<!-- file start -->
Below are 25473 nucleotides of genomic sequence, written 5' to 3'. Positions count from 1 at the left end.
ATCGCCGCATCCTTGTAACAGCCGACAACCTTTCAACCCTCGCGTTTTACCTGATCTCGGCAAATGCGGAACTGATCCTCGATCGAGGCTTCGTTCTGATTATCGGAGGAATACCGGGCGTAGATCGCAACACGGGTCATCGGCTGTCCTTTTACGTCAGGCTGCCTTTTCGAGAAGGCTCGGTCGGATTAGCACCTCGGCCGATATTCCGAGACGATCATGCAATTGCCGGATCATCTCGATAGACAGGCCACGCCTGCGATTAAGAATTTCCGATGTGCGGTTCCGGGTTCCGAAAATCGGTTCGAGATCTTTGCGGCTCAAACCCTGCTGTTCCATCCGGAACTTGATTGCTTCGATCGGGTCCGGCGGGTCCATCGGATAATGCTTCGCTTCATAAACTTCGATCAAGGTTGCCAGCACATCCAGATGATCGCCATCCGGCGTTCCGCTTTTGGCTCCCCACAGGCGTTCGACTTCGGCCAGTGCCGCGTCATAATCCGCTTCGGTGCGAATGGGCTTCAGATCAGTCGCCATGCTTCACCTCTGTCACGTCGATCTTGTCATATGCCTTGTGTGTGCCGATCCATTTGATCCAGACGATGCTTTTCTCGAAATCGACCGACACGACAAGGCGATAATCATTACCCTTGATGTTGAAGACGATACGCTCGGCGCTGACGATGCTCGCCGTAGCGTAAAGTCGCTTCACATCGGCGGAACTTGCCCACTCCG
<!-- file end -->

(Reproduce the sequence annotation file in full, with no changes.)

Below are 25473 nucleotides of genomic sequence, written 5' to 3'. Positions count from 1 at the left end.
ATCGCCGCATCCTTGTAACAGCCGACAACCTTTCAACCCTCGCGTTTTACCTGATCTCGGCAAATGCGGAACTGATCCTCGATCGAGGCTTCGTTCTGATTATCGGAGGAATACCGGGCGTAGATCGCAACACGGGTCATCGGCTGTCCTTTTACGTCAGGCTGCCTTTTCGAGAAGGCTCGGTCGGATTAGCACCTCGGCCGATATTCCGAGACGATCATGCAATTGCCGGATCATCTCGATAGACAGGCCACGCCTGCGATTAAGAATTTCCGATGTGCGGTTCCGGGTTCCGAAAATCGGTTCGAGATCTTTGCGGCTCAAACCCTGCTGTTCCATCCGGAACTTGATTGCTTCGATCGGGTCCGGCGGGTCCATCGGATAATGCTTCGCTTCATAAACTTCGATCAAGGTTGCCAGCACATCCAGATGATCGCCATCCGGCGTTCCGCTTTTGGCTCCCCACAGGCGTTCGACTTCGGCCAGTGCCGCGTCATAATCCGCTTCGGTGCGAATGGGCTTCAGATCAGTCGCCATGCTTCACCTCTGTCACGTCGATCTTGTCATATGCCTTGTGTGTGCCGATCCATTTGATCCAGACGATGCTTTTCTCGAAATCGACCGACACGACAAGGCGATAATCATTACCCTTGATGTTGAAGACGATACGCTCGGCGCTGACGATGCTCGCCGTAGCGTAAAGTCGCTTCACATCGGCGGAACTTGCCCACTCCG